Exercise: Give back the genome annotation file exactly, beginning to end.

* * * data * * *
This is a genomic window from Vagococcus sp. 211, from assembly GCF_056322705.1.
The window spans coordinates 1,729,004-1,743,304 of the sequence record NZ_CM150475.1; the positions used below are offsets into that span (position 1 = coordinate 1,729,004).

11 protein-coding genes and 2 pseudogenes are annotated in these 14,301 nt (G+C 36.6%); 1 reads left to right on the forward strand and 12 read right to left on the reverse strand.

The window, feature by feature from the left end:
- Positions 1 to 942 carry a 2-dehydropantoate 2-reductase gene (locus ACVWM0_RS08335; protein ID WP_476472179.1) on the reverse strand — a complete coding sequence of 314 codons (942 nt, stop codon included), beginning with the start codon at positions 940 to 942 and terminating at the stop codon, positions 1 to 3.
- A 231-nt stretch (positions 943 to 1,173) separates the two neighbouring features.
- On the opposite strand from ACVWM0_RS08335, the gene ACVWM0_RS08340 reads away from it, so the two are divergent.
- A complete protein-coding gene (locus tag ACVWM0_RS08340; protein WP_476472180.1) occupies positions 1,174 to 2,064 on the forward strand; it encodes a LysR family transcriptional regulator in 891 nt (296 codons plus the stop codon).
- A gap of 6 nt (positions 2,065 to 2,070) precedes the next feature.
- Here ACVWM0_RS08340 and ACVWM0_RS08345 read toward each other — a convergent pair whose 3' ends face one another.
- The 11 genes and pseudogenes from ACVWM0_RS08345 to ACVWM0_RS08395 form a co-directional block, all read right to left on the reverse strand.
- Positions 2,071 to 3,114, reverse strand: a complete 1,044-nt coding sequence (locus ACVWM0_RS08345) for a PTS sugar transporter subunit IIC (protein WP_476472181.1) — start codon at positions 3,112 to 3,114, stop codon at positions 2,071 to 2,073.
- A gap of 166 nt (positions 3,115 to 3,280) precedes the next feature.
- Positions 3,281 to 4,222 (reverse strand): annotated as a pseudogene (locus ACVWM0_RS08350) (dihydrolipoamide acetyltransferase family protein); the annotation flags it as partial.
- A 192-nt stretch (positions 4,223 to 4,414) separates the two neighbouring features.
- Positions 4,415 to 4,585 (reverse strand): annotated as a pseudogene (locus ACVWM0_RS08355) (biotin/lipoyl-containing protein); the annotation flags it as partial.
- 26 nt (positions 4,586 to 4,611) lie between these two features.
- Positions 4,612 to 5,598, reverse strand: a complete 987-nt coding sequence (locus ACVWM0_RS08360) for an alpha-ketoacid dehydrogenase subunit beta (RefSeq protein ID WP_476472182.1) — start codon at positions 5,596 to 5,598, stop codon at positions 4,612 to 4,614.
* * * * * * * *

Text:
This is a genomic window from Vagococcus sp. 211, from assembly GCF_056322705.1.
The window spans coordinates 1,729,004-1,743,304 of the sequence record NZ_CM150475.1; the positions used below are offsets into that span (position 1 = coordinate 1,729,004).

11 protein-coding genes and 2 pseudogenes are annotated in these 14,301 nt (G+C 36.6%); 1 reads left to right on the forward strand and 12 read right to left on the reverse strand.

The window, feature by feature from the left end:
- Positions 1 to 942 carry a 2-dehydropantoate 2-reductase gene (locus ACVWM0_RS08335; protein ID WP_476472179.1) on the reverse strand — a complete coding sequence of 314 codons (942 nt, stop codon included), beginning with the start codon at positions 940 to 942 and terminating at the stop codon, positions 1 to 3.
- A 231-nt stretch (positions 943 to 1,173) separates the two neighbouring features.
- On the opposite strand from ACVWM0_RS08335, the gene ACVWM0_RS08340 reads away from it, so the two are divergent.
- A complete protein-coding gene (locus tag ACVWM0_RS08340; protein WP_476472180.1) occupies positions 1,174 to 2,064 on the forward strand; it encodes a LysR family transcriptional regulator in 891 nt (296 codons plus the stop codon).
- A gap of 6 nt (positions 2,065 to 2,070) precedes the next feature.
- Here ACVWM0_RS08340 and ACVWM0_RS08345 read toward each other — a convergent pair whose 3' ends face one another.
- The 11 genes and pseudogenes from ACVWM0_RS08345 to ACVWM0_RS08395 form a co-directional block, all read right to left on the reverse strand.
- Positions 2,071 to 3,114, reverse strand: a complete 1,044-nt coding sequence (locus ACVWM0_RS08345) for a PTS sugar transporter subunit IIC (protein WP_476472181.1) — start codon at positions 3,112 to 3,114, stop codon at positions 2,071 to 2,073.
- A gap of 166 nt (positions 3,115 to 3,280) precedes the next feature.
- Positions 3,281 to 4,222 (reverse strand): annotated as a pseudogene (locus ACVWM0_RS08350) (dihydrolipoamide acetyltransferase family protein); the annotation flags it as partial.
- A 192-nt stretch (positions 4,223 to 4,414) separates the two neighbouring features.
- Positions 4,415 to 4,585 (reverse strand): annotated as a pseudogene (locus ACVWM0_RS08355) (biotin/lipoyl-containing protein); the annotation flags it as partial.
- 26 nt (positions 4,586 to 4,611) lie between these two features.
- Positions 4,612 to 5,598, reverse strand: a complete 987-nt coding sequence (locus ACVWM0_RS08360) for an alpha-ketoacid dehydrogenase subunit beta (RefSeq protein ID WP_476472182.1) — start codon at positions 5,596 to 5,598, stop codon at positions 4,612 to 4,614.